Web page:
Tip: If you’ve poured Drano into your toilet, it’s highly advisable to wear rubber gloves and eye protection before using the plunger because the Drano may come back up out of the toilet and splash on your skin and eyes.

2. Use a plumber’s snake

If you can’t clear the blockage by plunging, the next thing to try is a plumber’s snake – also known as a toilet auger or drain snake.

These are coils of metal cord with hooks attached to the end that are designed to be pushed into the toilet and pull back up whatever’s blocking it. You can pick on up from any hardware store, and they’re simple for anyone to use.

If you don’t know how to use a plumber’s snake, here’s a good video that explains how to do it.

As with when using a plunger, don’t forget to wear gloves and goggles to protect against splashes.

Tip: When choosing a plumber’s snake, pick one that has rubber over the hooked end to prevent it from damaging your toilet.

3. Call out a plumber if you can’t clear the blockage

If you still can’t unblock the toilet, now may be the time to call out a professional to do it for you.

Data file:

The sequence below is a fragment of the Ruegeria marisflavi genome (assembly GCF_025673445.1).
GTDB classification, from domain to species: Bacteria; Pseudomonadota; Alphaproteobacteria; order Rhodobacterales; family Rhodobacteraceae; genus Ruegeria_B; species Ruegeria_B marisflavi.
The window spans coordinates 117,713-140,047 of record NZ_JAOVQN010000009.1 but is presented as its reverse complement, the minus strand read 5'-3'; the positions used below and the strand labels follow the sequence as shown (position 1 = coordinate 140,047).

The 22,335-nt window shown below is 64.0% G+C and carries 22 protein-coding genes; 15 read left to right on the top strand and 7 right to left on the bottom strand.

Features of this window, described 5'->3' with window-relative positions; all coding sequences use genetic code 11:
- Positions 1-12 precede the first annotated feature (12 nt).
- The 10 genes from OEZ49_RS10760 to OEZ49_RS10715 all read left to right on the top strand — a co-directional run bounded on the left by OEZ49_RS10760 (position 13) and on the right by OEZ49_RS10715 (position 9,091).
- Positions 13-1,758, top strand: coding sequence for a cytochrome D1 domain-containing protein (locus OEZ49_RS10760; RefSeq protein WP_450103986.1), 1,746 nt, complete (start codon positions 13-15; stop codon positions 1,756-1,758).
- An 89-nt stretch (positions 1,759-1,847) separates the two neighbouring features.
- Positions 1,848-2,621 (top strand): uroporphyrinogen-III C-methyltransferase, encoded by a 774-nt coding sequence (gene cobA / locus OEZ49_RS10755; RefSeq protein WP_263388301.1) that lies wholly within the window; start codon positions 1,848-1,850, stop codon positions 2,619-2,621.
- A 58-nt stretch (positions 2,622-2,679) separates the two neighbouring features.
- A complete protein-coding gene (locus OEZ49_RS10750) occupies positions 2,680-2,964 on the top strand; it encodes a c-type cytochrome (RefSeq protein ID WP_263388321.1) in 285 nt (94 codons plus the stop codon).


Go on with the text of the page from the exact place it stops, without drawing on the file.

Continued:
Warning: Don’t add other chemicals

The one thing you should avoid doing above all is adding other chemical products to your toilet if you poured Drano in and it didn’t work.

As we mentioned above, products containing bleach or ammonia will react with the Drano to produce dangerous toxic fumes that are harmful to your health.

Better ways to unblock a toilet

accidentally put liquid plumber in toilet

Instead of pouring Drano into your toilet, here are some other techniques you can try that are likely to produce much better results and that don’t risk damaging your toilet or your health.

As a general rule, it’s best to start with the gentlest methods and move to the more extreme techniques and chemical cleaners only if the other methods fail.

Apart from anything else, chemical drain cleaners may damage your plumbing if you use them too often, which will end up costing you more to repair further down the line.

1. Plunger

A plunger is a useful tool that every homeowner should have access to. They’re inexpensive, easy to use and the first technique to try whenever you are faced with a blocked drain or toilet.

2. Bicarbonate of soda and vinegar

Bicarbonate of soda, also known as baking soda, mixed with white vinegar is a near-magical cleaner that can be used for a whole range of applications – including unblocking toilets.

Start by pouring at least one cup of baking soda into your toilet, then slowly add a couple of cups of vinegar. You will immediately see the two ingredients reacting with each other as the water in the toilet bowl starts to fizz.